An Ecological Flow at Mukteshwar

View of the Himalayas
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The Himalayas' beautiful landscapes naturally draw tourists’ attention. However, the region's unique selling point is in danger due to the subsequent urbanization and related problems including the garbage crisis, water scarcity, and habitat destruction. 

Local citizens say, they could not have imagined the change in the region that has suffered in the past twenty years as when they gazed at the Nanda Devi peak on a warm winter morning. They say, "they have never seen these mountains naked in bare rock at this time of the year," pointing at the Kumaon Himalayas. Their village used to receive a layer of snow in January until a few years ago. Glacial melting captures the public's attention in the bigger story that people hold about the Himalayas. Equally significant, but not receiving enough public attention, are the unplanned artificial interventions that are being pushed upon these fold mountains. 

What comes to mind when you think of a hill resort in the Himalayas of Uttarakhand Tourism? What drives people out of Delhi and into hill towns like Shimla, Nainital, and Mussoorie? A few examples include snow, touching clouds, rivers, streams, forests, and fresh air. In a word, what draws most people to these locations is the joy of being "natural." Another such location is Mukteshwar, which enjoys a larger view of snow-capped peaks and is home to vast expanses covered with oak and deodar forests, as well as apple and peach orchards. But what is visible is only the top tip of a rapidly melting iceberg. The agrarian and horticultural landscape's economy is booming as a result of an increase in tourists from the plains purchasing holiday houses, which has opened up a wider land market.

Several factors which are affecting Mukteshwar -

Water supply treatment - This kind of uncontrolled urbanization has a high environmental cost. Water shortages during the dry seasons are well-known to occur in Mukteshwar. And right now, it's experiencing one of the greatest water shortages. In 2020, the region's monsoon was insufficient, and there have been no winter precipitations. The supply of water cannot keep up with the demand. The burden on previously existing perennial water sources has intensified as a result of the changing land-use pattern, particularly with the growing development of roads and buildings, across areas with water springs. Since there are no laws in place that require rainwater collecting for new projects, the expanding water tanker industry is collecting water from enduring sources downstream to serve those upstream.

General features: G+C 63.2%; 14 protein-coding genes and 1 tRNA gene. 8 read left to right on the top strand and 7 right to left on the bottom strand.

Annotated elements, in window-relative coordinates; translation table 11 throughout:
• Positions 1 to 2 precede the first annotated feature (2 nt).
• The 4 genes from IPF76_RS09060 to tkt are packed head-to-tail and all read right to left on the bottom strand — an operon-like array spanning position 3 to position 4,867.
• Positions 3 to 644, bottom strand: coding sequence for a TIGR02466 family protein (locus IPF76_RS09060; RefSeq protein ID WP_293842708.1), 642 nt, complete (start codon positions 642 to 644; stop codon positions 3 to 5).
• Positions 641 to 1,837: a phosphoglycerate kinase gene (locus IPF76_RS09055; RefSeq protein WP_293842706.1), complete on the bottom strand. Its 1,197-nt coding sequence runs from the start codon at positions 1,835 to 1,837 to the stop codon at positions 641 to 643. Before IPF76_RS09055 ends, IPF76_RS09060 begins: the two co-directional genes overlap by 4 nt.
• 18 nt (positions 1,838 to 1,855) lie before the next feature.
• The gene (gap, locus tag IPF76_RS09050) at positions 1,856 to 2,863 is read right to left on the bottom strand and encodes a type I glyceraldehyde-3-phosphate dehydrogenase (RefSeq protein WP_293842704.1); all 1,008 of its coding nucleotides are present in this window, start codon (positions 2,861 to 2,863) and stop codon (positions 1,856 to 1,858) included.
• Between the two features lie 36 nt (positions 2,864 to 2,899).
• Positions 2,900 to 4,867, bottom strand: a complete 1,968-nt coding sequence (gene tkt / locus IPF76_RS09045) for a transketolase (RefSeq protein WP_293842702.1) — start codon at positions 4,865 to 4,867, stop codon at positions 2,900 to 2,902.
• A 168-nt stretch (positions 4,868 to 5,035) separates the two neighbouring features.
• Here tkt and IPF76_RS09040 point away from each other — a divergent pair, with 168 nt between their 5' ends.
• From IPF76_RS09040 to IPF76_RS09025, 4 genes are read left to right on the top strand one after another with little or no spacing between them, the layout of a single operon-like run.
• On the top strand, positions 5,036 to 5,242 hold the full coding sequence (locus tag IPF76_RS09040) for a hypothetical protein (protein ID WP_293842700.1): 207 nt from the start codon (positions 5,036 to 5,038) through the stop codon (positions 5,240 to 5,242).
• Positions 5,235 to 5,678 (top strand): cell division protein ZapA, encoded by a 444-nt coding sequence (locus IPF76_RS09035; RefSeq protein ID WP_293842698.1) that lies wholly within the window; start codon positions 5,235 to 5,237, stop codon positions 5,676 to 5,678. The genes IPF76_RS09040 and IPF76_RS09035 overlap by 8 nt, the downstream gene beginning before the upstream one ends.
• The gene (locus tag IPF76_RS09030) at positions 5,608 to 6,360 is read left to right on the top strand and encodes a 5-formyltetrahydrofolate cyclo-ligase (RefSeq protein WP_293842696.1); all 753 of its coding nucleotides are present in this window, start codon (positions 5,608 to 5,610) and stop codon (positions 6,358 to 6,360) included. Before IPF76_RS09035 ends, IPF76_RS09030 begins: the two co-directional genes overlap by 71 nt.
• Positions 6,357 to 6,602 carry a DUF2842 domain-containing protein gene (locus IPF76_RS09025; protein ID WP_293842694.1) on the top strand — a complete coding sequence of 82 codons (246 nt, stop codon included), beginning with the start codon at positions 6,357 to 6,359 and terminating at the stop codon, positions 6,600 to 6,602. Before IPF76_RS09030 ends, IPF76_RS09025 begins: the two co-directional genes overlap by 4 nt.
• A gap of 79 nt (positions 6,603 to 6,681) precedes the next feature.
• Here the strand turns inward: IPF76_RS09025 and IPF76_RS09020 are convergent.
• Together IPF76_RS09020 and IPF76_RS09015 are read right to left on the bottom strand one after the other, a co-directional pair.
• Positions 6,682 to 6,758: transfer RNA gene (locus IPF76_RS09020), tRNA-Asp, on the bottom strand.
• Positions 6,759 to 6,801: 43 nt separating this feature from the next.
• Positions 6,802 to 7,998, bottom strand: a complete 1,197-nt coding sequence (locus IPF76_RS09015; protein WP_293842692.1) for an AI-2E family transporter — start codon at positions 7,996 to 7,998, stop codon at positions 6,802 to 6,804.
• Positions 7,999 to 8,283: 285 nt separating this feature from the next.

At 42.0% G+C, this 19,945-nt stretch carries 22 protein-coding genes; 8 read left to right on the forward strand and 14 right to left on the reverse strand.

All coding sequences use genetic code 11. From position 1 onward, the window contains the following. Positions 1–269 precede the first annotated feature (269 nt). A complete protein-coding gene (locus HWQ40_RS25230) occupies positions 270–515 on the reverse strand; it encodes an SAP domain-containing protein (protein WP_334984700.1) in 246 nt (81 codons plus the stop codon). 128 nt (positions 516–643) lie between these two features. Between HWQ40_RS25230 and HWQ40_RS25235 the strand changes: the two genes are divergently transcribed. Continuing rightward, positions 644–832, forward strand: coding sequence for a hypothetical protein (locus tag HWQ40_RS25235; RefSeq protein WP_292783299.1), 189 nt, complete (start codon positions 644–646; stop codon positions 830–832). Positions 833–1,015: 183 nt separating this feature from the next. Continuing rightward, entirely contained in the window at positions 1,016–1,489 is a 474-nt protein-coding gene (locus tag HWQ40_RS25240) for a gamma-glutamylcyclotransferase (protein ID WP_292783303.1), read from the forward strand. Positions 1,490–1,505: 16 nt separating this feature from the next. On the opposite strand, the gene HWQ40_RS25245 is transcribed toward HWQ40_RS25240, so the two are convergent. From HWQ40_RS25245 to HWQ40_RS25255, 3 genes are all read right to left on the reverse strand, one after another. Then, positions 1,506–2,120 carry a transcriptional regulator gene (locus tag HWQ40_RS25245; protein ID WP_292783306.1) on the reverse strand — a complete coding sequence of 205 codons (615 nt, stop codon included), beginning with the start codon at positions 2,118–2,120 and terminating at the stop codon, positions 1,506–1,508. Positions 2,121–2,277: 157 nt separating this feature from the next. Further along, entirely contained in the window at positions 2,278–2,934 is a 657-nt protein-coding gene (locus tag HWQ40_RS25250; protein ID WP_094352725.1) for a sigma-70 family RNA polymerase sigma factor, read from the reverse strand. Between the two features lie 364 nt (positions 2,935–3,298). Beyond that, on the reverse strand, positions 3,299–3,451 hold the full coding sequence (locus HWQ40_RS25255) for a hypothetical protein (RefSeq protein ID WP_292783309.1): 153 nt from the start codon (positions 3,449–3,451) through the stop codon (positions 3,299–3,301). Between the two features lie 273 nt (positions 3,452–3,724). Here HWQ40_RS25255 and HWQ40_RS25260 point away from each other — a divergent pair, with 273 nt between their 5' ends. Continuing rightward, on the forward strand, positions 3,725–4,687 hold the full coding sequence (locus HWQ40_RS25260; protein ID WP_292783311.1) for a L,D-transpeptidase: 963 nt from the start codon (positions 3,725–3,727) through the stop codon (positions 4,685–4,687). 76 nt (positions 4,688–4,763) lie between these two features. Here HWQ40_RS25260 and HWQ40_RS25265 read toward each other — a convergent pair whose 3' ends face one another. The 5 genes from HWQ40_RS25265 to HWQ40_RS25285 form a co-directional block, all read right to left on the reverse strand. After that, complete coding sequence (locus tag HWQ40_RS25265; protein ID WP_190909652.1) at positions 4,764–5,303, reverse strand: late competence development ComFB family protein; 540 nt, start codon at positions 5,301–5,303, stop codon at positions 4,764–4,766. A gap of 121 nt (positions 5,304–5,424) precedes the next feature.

Oak Forest - (Banj) Oak forests, which are crucial for the preservation of healthy springs, are either being cleared for development or being overrun by invasive species like Chir (Pine), which magnifies forest fires and conflicts between people and wildlife. The altering climate, which has thrown off the weather's seasonal cycle, is another factor. This shows a drier climate and less winter precipitation, which prevents the water springs from recharging. These springs are what combine to form little rivulets that feed the Terai and Northern Plains' big rivers. 

Garbage crisis - A garbage crisis, which is also widely unknown but is a serious concern for a booming hill economy like Mukteshwar, is another issue. The fact that a population produces more waste the so that it embraces mass consumerism is an unspoken truth. However, there are no regulations for garbage production or disposal in the area. In the entire region, not a single solid waste treatment facility exists. A quick glance at a road turn will reveal that most of the forested valleys next to the road have been littered with plastic. It is typically burned in the fields and chulhas (cooking fire pits) in the communities, putting everyone at risk of breathing cancerous dioxins.  

Pandemic effect - This pandemic has shown that regions like Mukteshwar are consistently far safer than urban areas. Though the tourism industry was severely hit, the region reported very few infections. This implies that after the pandemic, land-hunting will only increase, urbanizing the landscape and stepping up unsustainable development initiatives. This project will benefit from its closeness to the plains, which can be reached in a few hours. In this situation, the lockdown was a blessing for the ecology of this area.

Realizing that the hills have a much lower carrying capacity than the plains is essential in order to understand why the current rate of urbanization is unsustainable. The most crucial lesson from the coronavirus pandemic is the need for increased biodiversity conservation in areas like Mukteshwar properties. This area is home to a wide variety of birds and butterflies all of this calls for improved conservation strategies.

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